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You can take the girl out of Nashville, but you can’t quite take Nashville out of the girl.

This story first appeared in the August 26, 2015 issue of WWD. Subscribe Today.

That’s how singer-songwriter Ruby Amanfu summed up her extended stay in Los Angeles, where she’s been living since February.

The West Coast has its perks, she tells WWD, but it doesn’t hold a candle to the South.

“That front porch feel is not a myth,” she says warmly. “You can walk down the street and people are hanging out and you can stop and talk.”

In a city like Nashville that’s brimming with striving musicians, Amanfu has slowly built a following all her own. And on Aug. 28, after four albums and a string of high-profile collaborations, most notably with Jack White, she is releasing “Standing Still,” an album of covers produced by, among others, Patrick Carney of The Black Keys and the prolific Mark Howard.

In many respects, Amanfu’s rise to the top of the musical heap in the capital of country music is extraordinary. She was raised in Accra, Ghana until she was three, when her father, a computer programmer, moved the family to Nashville for work.

“We could’ve lived in Germany or Tennessee,” she says. “Growing up in Nashville, I got lucky to be in a place where I was surrounded by music.”

It was for the best. Music runs in the family — mom was a singer in their church choir, dad its director. Amanfu took up formal training in music in college — first at Berklee College of Music in Boston and later at Belmont University. But she was eager to get her own work out and, while still in Boston, she self-released her debut, “So Now the Whole World Knows” in 1998.

Amanfu’s been steadily working ever since, though she is guarded about her age: “I have strong feelings about ageism and am passionate about putting full attention solely on the music. Our ears and our souls know no age when we receive what an artist has created.”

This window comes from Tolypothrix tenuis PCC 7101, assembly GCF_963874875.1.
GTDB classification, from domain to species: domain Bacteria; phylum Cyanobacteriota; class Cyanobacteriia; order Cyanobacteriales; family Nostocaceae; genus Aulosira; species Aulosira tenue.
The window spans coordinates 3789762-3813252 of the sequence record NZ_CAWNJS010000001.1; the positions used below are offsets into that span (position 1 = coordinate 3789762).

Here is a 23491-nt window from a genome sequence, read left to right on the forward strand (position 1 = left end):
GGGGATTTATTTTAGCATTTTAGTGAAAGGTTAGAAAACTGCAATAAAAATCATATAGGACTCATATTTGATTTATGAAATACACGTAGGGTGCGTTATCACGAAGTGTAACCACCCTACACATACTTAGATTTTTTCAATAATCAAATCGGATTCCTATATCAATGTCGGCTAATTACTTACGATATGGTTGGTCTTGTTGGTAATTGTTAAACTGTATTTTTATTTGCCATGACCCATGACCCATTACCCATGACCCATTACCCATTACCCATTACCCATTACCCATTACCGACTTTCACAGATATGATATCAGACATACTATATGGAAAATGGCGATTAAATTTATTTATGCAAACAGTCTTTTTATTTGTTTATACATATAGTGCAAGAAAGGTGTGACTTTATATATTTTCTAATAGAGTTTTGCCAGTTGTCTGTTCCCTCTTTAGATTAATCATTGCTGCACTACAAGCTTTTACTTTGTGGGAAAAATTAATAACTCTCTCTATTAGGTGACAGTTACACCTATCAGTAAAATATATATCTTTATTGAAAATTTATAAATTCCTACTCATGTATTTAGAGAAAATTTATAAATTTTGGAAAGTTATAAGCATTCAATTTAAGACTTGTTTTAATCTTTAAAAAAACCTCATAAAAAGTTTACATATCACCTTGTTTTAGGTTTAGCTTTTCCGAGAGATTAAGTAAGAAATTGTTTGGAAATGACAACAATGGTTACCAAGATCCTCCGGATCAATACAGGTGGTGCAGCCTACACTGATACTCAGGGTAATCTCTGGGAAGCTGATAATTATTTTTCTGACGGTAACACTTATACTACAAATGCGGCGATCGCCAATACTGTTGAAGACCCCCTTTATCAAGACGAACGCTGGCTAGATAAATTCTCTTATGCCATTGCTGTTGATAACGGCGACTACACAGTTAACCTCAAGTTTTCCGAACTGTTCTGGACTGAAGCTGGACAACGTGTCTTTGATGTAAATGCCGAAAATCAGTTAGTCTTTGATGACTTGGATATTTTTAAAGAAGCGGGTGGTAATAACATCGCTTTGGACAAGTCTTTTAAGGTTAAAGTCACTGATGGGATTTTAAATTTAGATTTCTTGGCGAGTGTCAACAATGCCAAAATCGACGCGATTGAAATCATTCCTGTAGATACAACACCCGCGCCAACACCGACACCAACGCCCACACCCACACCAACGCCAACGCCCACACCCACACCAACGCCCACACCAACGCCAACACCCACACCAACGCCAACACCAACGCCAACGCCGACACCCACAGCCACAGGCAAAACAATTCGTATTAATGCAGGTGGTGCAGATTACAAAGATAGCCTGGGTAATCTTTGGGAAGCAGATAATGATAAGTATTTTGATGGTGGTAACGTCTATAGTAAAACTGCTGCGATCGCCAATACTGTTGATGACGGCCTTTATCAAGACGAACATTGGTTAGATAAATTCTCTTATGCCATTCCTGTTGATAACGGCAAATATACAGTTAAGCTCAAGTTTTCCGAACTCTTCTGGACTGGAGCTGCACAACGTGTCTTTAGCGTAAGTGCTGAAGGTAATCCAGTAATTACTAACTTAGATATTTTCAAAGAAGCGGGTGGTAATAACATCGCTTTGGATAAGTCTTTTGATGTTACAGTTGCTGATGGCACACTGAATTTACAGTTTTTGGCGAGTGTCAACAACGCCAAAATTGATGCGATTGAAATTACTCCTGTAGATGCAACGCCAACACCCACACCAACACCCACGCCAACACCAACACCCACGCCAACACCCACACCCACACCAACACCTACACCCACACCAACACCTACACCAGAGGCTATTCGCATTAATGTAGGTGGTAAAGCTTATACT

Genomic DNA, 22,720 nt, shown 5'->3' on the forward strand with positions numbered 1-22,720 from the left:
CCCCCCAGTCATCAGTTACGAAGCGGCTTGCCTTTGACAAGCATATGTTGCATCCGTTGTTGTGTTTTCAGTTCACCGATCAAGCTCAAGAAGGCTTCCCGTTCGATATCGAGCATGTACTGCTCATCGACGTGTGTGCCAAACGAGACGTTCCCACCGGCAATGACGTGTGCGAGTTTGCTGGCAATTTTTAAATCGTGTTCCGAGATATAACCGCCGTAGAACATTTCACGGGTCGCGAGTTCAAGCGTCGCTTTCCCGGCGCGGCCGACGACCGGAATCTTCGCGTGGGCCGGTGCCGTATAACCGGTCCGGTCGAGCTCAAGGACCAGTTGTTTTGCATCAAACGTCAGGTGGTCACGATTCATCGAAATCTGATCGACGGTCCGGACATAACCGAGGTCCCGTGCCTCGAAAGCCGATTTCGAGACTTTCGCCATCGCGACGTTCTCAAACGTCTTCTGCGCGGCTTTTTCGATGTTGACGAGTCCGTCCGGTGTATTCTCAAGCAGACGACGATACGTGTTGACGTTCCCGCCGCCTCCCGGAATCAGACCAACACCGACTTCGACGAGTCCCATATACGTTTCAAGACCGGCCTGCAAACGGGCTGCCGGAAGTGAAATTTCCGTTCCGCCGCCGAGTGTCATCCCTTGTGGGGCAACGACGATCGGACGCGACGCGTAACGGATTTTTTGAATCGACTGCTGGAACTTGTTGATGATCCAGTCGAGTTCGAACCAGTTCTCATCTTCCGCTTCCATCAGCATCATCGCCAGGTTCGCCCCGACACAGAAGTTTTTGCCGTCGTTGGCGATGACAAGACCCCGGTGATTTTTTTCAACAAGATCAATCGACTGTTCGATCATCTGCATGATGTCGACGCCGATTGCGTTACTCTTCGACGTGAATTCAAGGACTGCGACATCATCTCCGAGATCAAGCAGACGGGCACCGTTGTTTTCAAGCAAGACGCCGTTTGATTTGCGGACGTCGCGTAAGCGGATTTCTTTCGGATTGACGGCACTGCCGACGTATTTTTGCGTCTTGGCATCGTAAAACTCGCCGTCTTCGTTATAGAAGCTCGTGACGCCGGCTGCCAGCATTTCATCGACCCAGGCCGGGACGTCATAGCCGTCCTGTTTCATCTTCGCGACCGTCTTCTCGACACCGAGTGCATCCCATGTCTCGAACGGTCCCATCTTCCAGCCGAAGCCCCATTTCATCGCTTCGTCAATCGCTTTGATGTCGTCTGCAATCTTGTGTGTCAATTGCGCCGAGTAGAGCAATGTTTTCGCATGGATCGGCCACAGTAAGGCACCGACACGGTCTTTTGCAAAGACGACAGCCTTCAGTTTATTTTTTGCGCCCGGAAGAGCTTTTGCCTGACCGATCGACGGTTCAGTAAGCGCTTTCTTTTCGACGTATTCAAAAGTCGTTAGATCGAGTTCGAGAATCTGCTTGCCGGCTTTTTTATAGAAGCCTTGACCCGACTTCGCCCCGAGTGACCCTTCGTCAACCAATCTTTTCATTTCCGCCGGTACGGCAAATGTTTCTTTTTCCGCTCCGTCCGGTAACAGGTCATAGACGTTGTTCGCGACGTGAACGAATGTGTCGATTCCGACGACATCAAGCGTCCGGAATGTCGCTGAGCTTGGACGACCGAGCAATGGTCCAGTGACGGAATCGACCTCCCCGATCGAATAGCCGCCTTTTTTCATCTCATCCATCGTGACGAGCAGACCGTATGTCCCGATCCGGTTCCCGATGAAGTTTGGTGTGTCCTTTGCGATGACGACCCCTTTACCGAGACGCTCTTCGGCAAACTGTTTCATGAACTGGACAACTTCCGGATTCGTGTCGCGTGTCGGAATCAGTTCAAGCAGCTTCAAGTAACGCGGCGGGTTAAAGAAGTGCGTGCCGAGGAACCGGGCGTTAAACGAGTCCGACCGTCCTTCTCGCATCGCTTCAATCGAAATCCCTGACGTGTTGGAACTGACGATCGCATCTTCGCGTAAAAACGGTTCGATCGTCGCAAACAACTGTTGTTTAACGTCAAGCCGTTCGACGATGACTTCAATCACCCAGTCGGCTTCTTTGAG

Over the years, she worked frequently with other musicians including Sam Brooker, with whom she released two EPs and an album as Sam & Ruby. And she also worked with the band The Duhks, which resulted in a Grammy nomination for their 2006 song “Heaven’s My Home.”

In 2011, White enlisted her to perform on “Love Interruption,” the lead single to his album “Blunderbuss.”

“It was a vibrantly creative experience…[ it] allowed me to continue having that freedom to be an original,” she says.

It also gave her incredible exposure: White and Amanfu performed together at the 2013 Grammy Awards and, shortly after, her solo career kicked into gear.

Her new album of covers was partly inspired by a performance at a New York music festival that same year.

“I did a Bob Dylan song, ‘Not Dark Yet,’ at Best Fest and when I heard that song I just felt like, ‘That’s the one, that’s all me,’” she says. “I got up and did it and everything came to life.”

The song appears on her new album along with covers of Kanye West’s “Street Lights” and Wilco’s “One by One.” To record it, she and her production team decamped to a remote cabin in the woods of Tennessee.

“I knew I would be vulnerable,” she says. “I wanted to be extremely comfortable with being vulnerable. So I wanted to take it a step further — what would it be like if we lived in the same space, all cooked and lived together under the same roof?”

In short order, the album came together.

“When I become comfortable with people, all the best stuff comes out of me,” she says.

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